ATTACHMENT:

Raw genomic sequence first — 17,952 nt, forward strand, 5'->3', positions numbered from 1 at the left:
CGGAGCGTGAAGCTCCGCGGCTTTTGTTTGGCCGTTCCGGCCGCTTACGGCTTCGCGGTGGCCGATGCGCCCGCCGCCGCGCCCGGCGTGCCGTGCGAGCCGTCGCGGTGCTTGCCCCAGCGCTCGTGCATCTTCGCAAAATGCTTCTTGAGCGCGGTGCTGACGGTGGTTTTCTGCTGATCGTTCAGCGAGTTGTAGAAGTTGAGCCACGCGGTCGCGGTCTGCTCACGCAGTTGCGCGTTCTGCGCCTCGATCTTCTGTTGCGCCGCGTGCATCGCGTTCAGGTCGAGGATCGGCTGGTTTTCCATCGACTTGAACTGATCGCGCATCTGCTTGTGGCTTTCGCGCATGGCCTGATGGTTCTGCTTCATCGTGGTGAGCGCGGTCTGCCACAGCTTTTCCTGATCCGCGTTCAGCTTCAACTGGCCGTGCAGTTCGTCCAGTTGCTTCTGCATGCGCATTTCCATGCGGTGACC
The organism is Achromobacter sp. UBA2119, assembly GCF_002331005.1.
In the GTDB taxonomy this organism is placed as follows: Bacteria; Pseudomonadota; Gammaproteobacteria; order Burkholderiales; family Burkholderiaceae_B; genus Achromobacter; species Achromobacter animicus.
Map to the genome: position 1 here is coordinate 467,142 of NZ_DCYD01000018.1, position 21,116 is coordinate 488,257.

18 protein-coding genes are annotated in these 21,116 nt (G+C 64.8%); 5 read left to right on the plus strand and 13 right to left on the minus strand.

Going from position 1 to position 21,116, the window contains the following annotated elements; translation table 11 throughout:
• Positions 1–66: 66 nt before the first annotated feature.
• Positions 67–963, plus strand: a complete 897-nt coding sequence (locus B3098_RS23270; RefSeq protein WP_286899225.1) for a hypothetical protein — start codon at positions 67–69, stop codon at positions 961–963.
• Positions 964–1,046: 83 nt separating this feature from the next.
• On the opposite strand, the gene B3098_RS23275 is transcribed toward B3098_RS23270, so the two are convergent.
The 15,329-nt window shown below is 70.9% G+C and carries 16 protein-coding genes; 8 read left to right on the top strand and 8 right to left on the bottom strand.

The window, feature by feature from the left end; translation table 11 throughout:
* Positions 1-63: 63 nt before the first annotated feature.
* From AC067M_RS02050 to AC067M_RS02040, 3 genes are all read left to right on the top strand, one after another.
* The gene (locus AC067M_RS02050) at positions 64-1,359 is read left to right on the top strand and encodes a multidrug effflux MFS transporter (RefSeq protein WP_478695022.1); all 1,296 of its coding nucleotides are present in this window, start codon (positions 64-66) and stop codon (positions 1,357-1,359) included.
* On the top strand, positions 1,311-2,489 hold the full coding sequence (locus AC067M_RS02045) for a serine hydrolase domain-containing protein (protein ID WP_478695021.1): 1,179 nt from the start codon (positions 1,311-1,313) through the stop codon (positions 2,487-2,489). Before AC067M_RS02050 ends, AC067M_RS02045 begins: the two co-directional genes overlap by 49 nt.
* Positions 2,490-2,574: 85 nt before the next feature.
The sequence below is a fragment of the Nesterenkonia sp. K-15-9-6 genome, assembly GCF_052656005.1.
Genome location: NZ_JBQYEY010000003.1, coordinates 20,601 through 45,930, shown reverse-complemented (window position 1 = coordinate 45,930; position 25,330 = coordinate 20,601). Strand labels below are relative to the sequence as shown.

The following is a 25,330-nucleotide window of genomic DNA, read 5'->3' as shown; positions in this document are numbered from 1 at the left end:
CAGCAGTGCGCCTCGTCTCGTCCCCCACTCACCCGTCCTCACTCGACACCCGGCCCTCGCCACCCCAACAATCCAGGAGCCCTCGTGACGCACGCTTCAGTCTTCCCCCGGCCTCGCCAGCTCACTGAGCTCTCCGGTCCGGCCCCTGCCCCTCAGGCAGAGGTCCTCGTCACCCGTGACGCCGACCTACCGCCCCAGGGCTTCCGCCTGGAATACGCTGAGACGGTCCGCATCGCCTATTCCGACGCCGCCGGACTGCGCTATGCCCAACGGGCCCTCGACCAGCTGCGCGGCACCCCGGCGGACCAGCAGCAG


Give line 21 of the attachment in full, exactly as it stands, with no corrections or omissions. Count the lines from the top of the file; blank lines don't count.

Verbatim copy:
The following is a 25,330-nucleotide window of genomic DNA, read 5'->3' as shown; positions in this document are numbered from 1 at the left end: